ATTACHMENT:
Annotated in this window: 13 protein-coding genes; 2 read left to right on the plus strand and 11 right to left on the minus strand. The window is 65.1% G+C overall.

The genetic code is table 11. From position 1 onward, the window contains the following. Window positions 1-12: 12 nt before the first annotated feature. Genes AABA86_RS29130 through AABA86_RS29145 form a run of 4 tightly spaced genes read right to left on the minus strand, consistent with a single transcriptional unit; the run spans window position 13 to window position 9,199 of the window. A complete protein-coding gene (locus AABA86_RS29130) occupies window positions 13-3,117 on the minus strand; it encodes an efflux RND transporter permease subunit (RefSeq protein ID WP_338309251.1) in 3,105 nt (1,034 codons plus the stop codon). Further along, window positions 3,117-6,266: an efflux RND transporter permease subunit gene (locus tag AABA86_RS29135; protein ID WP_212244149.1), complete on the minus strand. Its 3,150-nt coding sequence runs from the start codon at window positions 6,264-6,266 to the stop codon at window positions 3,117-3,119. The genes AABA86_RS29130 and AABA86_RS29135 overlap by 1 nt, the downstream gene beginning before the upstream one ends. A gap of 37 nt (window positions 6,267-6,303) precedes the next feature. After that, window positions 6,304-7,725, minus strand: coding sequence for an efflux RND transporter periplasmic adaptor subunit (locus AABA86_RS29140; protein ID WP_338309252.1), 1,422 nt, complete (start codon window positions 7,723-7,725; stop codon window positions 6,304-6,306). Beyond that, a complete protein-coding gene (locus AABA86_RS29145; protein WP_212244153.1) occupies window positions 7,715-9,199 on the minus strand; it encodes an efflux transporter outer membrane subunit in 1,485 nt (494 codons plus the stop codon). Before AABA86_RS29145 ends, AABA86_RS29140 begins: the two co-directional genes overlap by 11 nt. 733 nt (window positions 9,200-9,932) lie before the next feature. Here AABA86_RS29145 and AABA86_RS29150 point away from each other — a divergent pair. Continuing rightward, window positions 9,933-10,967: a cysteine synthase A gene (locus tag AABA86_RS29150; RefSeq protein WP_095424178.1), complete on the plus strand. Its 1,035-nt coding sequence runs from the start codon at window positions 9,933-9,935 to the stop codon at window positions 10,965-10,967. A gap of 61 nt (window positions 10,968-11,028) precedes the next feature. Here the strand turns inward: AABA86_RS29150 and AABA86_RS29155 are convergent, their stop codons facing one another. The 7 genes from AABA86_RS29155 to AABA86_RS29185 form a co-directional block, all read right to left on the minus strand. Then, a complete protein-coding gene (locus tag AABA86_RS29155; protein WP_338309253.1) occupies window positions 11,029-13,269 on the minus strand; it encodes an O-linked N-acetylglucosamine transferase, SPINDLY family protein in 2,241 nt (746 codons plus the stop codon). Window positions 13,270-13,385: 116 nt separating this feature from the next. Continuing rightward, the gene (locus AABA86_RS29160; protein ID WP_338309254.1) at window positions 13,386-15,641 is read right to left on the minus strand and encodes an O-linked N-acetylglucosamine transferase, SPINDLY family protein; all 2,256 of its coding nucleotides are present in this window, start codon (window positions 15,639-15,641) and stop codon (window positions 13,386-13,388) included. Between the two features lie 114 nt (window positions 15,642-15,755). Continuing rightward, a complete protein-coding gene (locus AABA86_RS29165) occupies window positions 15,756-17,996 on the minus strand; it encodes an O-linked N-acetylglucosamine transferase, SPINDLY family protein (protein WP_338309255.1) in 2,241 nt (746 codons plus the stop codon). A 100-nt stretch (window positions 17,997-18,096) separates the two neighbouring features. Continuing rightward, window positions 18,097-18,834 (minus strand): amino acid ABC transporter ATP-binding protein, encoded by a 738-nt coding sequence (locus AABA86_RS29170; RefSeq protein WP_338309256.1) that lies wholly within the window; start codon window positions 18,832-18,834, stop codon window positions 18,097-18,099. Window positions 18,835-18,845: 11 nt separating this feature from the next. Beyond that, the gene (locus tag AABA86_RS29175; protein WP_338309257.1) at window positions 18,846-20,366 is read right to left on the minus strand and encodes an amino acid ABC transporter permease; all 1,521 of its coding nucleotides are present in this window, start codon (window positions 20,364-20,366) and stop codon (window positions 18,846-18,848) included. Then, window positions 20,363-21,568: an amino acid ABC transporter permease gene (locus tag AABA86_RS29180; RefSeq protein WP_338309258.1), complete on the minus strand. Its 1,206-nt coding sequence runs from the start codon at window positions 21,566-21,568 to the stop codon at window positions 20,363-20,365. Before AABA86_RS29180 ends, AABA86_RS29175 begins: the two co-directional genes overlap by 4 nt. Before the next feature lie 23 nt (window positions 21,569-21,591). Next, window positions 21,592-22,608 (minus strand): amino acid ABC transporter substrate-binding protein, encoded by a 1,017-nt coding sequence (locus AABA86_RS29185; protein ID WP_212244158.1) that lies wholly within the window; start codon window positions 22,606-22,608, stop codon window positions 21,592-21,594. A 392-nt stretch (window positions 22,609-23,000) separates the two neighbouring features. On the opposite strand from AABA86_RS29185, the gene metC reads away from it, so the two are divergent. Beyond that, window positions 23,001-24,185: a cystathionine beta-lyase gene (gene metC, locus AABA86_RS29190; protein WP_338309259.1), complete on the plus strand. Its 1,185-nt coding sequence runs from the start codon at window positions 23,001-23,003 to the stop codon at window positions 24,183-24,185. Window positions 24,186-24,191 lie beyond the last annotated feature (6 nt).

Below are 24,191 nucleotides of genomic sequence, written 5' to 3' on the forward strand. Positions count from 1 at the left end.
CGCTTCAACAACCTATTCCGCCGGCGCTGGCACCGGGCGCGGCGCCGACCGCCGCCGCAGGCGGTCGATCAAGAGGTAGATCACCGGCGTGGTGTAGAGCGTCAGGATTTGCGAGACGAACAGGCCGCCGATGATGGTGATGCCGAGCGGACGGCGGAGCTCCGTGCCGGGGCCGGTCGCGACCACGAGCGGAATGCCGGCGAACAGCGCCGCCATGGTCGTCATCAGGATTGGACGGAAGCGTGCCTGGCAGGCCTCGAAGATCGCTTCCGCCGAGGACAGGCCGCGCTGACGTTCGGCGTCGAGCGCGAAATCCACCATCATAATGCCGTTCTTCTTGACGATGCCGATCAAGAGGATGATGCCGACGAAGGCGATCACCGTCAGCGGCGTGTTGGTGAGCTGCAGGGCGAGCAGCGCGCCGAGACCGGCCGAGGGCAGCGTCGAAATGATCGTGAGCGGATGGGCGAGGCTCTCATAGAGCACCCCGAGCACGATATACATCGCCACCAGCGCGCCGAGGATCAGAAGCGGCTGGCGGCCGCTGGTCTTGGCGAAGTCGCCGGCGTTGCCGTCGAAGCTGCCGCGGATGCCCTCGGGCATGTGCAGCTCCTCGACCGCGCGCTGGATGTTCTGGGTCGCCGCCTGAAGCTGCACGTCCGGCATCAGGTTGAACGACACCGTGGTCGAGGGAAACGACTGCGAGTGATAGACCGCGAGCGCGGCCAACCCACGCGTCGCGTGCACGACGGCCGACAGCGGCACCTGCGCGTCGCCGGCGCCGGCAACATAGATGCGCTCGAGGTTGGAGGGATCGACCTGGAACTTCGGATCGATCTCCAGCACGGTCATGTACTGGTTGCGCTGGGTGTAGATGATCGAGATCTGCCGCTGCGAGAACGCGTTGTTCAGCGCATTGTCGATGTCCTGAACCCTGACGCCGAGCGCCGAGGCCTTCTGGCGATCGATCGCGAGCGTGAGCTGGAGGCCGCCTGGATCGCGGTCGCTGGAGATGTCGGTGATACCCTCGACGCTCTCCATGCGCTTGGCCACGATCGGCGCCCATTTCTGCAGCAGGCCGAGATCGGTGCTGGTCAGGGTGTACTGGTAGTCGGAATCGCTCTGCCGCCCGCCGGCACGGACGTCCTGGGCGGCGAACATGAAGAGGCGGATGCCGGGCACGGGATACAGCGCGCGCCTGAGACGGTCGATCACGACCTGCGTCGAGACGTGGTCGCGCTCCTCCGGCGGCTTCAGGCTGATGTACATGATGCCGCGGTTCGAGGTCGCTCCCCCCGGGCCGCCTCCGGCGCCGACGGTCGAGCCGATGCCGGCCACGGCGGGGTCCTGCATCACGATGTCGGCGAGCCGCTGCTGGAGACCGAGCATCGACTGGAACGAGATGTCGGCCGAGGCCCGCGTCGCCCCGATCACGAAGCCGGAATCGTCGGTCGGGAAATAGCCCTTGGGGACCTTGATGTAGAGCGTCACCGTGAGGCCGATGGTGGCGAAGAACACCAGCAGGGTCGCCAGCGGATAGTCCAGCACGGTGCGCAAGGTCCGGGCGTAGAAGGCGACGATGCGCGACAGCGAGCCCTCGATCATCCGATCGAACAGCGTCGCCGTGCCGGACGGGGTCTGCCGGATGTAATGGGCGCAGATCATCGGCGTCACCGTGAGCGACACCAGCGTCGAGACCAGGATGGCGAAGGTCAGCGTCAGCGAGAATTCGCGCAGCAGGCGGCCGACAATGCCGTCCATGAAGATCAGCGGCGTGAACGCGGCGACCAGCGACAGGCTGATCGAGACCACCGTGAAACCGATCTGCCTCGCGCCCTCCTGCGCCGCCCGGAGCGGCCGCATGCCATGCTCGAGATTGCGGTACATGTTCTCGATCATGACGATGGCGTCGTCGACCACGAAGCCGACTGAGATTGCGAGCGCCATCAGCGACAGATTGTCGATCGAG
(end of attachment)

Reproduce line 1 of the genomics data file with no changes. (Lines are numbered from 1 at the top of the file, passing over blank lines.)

Annotated in this window: 13 protein-coding genes; 2 read left to right on the plus strand and 11 right to left on the minus strand. The window is 65.1% G+C overall.